Today, after fifteen years, I'm leaving O2.
My life over those last fifteen years has been neatly divided into spells of three years - three years at Queens University Belfast; three years in Newtownstewart; three years in Dublin; three years in Dundonald; three years in Brookeborough. Through it all, O2 have been there, every step of the way.
I can remember sitting in Glenn's house chatting with him, Andrew and Donna about these new (to us) mobile phones. They would be a good idea to have in case you were lost or stuck somewhere. The price of texts and phone calls seemed extortionate (it probably was, for what can be done now in a tariff), but it would be 'just in case'.
This was the phone I bought the very next day. BTCellnet with the screw-out aerial. My first phone from 1999.
It quickly emerged that texting was more than 'just in case' and was, in fact, almost essential to existence in those pre-Facebook msn messenger days. From that first phone, I progressed to the Nokia 3310, and the inevitable playing of Snake 2.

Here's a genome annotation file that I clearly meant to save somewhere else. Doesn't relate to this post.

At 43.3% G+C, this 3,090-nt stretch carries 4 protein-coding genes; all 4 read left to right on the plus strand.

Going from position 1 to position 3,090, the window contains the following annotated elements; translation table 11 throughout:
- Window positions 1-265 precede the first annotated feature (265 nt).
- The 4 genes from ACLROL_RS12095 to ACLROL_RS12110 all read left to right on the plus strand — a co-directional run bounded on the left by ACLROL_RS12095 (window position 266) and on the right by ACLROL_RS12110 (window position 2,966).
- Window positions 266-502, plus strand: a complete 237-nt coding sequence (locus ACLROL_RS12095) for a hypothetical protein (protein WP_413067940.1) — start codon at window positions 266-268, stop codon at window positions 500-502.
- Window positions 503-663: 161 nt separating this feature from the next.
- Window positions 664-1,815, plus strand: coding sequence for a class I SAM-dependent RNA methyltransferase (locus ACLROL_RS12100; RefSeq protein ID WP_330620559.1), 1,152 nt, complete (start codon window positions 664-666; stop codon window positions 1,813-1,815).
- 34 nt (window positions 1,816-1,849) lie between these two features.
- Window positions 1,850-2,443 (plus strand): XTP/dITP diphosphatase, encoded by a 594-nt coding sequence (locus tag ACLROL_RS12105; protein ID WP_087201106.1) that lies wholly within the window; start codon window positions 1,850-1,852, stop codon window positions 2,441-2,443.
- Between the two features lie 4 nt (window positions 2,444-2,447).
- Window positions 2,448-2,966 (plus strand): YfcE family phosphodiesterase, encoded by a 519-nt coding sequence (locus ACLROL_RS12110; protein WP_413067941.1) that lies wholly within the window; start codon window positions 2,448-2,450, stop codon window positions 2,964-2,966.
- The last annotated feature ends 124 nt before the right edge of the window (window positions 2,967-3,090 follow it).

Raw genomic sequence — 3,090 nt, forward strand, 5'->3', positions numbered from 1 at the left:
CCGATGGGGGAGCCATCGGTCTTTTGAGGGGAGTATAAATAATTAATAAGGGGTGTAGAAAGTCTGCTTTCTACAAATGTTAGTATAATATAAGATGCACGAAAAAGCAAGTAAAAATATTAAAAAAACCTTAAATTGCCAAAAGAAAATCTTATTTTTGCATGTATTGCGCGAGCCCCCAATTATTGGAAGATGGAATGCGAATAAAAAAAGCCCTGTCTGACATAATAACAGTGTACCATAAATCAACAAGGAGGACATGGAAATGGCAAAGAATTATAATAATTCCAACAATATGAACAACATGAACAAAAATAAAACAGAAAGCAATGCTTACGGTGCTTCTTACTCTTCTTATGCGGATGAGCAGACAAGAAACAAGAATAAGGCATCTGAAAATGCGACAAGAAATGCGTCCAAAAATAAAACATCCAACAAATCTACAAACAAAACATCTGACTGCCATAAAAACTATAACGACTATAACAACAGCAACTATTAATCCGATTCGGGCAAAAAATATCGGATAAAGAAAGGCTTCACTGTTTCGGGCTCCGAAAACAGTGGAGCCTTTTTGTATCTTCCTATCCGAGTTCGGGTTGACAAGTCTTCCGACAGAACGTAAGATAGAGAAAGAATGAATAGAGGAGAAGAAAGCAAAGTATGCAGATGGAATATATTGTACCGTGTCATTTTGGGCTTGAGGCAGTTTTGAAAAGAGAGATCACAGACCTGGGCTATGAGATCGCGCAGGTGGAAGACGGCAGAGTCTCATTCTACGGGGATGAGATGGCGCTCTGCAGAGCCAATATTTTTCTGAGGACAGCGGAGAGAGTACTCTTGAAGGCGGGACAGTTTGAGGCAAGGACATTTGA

Nokia, the indestructible phones, were my staple for quite a few years. The 5200 was a cool, funky, flip phone which doubled as a music player. It was great, right up until the night that it went a bit mad and started phoning my contacts randomly in the middle of the night.
While sojourning in Dublin, I had two mobiles simultaneously - my Irish network of choice being O2Ireland, with another Nokia - a 6100?
There was, I think, one more Nokia, but it was recycled after I upgraded to the iFamily: iPhone 3; iPhone 4; 1Phone 5c. A wealth of possibilities in the palm of your hand - texting, phone calls, email, internet, maps, games, the whole Bible, prayer points, apps, and much, much more.
Fifteen whole years with one company. Fifteen years of using O2 for my mobile phone provision, as well as three years of internet provision.
The writing was on the wall when we moved to Fermanagh. O2 couldn't provide home internet as it was too far from their service provision. Hello BT Infinity. There has never been a great O2 signal in our area, with incredibly patchy coverage at home. Texts could be delayed for hours; sending texts has to be retried many times before they would send; calls may have been missed.
So today I make the change. Adios to O2 (should that be AdiO2 ?). CheeriO2. Hello Vodafone. At some point today, the change will take effect as the PAC code works its magic and the technological fairies do their thing. The advice in the email from Vodafone is clear enough:
'Wait for your current SIM to lose service (this will happen between 11am and 4pm)' - since my O2 signal has been so rubbish, how will I know if it's deactivated or just acting as normal? I'll probably have to keep checking by switching sim cards until it's sorted.
Farewell O2. Thank you for everything. Hello Vodafone!